As Murray and Florence’s family grew to include son-in-law, John, and daughter-in-laws, Joan, Cindy, Beth and Aimee – Murray reveled in his growing family. Grandchildren, eventually numbering twenty-two in total, each resembling a letter in the Hebrew alphabet, were the light of his eyes over the years. Murray, or Papa as he is known, rarely missed a sports game, a dance recital, or a Yom Ha’siddur at Rockwern Academy. Just last summer, the family gathered in celebration at the re-dedication of the Rockwern playground, which is named for Murray Guttman.
It was the special quality time with Meemaw and Papa that has had such a lasting effect on their twenty-two grandchildren. Many of the grandchildren would sleep over after Shabbat dinner and stay for days. In 1987, when they moved onto Burning Tree Lane, some of the grandchildren lived up the street and they were always welcome to make cookies with Meemaw or hang with Papa. Each of his twenty-two grandchildren can tell you stories of sleepovers, breakfasts at Perkins and late night UDF runs. Each grandchild carries countless memories - from special Bar and Bat Mitzvah trips, to nights at the theater, to just eating Cherrios and bananas with Papa. This generation of grandchildren is honored to pass along stories to Papa and Meemaw’s twenty-two great-grandchildren and counting G-d willing! The values that Papa lived day in and day out, will be carried forward for generations to come.
Rabbi Irvin Wise, Rabbi Emeritus at Adath Israel Congregation said that Murray was a loving and giving individual who was extraordinarily generous to Adath Israel, to the Jewish community and to anyone in need. He raised his children to be involved in the community and this ethos has extended to his grandchildren as well. Murray’s well know work ethic was not just about hard work. It was about treating his employees with respect and concern; it was about treating his customers with respect and building a relationship that extended beyond a sale. Rabbi Wise concluded his eulogy by saying that Murray had twenty-two grandchildren, one for each letter of the Hebrew alphabet, but that Murray was the “aleph and the taf and everything in between.”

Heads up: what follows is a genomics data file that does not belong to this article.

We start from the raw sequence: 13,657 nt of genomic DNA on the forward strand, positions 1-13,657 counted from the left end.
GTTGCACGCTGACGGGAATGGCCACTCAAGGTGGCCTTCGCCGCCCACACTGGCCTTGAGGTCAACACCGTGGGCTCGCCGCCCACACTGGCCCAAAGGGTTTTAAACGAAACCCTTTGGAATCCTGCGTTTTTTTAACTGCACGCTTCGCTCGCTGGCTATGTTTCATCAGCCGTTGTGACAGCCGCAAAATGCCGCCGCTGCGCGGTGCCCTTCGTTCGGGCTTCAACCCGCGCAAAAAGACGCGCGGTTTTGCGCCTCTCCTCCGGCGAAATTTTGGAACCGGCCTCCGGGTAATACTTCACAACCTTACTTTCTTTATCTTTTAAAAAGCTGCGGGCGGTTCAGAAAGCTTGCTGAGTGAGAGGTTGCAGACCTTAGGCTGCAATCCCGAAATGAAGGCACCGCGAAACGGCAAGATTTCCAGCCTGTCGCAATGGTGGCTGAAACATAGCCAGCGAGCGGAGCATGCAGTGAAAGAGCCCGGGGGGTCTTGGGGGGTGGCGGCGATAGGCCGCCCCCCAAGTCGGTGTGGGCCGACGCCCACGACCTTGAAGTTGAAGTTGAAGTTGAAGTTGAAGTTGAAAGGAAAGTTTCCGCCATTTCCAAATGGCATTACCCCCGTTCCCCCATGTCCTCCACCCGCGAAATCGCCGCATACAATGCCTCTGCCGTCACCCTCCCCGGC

Murray was preceded in death by his sisters, Faye Sachs and Elayne Levine and his beloved wife, Florence Hiudt Guttman. He is survived by their five children and spouses, Steve and Joan Guttman, Laurie and John Acklen, Harold and Cynthia Guttman, Louis and Beth Guttman, and Ian and Aimee Guttman, along with twenty-two grandchildren, Brandon (MJ) Guttman, Nicole (Kai) Schneider, Jordan (Dallas) Guttman, Tobi (Adam Isbister) Acklen, John Jr. (Melissa) Acklen, Aimee Acklen, Robbie Acklen, Joey Acklen, Mayme Acklen, Seth (Lauren) Guttman, Ariella (Andy) Cohen, Jeremy (Aaron Breslow) Guttman, Sadie (Josh) Gelb, Hershel Guttman, Jonah (Ariel) Guttman, Julien (Adam Teitelbaum) Guttman, Aaron Guttman, Ellyn Guttman, Isaac Guttman, Isabella Guttman, Maxwell Guttman and Hannah Guttman, and twenty-two great-grandchildren who celebrate his life and his legacy. The most recent was born August 10th and will be given a Hebrew name in his memory.
He is also survived by many nieces and nephews, friends and former wife Elaine Skurow Guttman, with whom he found comfort and company after Florence passed away in 2002.
The family is grateful to Meaghan, John, MarKayla and Brittani for the loving care they provided Dad every day.
Murray was laid to rest on Friday, August 7th at a graveside service led by Rabbi Moishe Smolkin and Rabbi Irvin Wise. Several grandchildren shared stories of their Papa.
Covid-19 has made shivah a little difficult, but Zoom minyans and enormous online shivah visits (thanks Rabbi Shmolkin) have made it a little easier.
Many will recall Murray as the handsome white haired man with his big kind smile, willing ear and firm handshake, but his family will remember their Papa.
To honor Murray’s memory, please consider making a donation to:
The Murray Guttman Building Fund at Chabad Center of University of Cincinnati
℅ Chabad of Southern Ohio
10816 Kenwood Road
Cincinnati, Ohio 45242
Or the charity of your choice.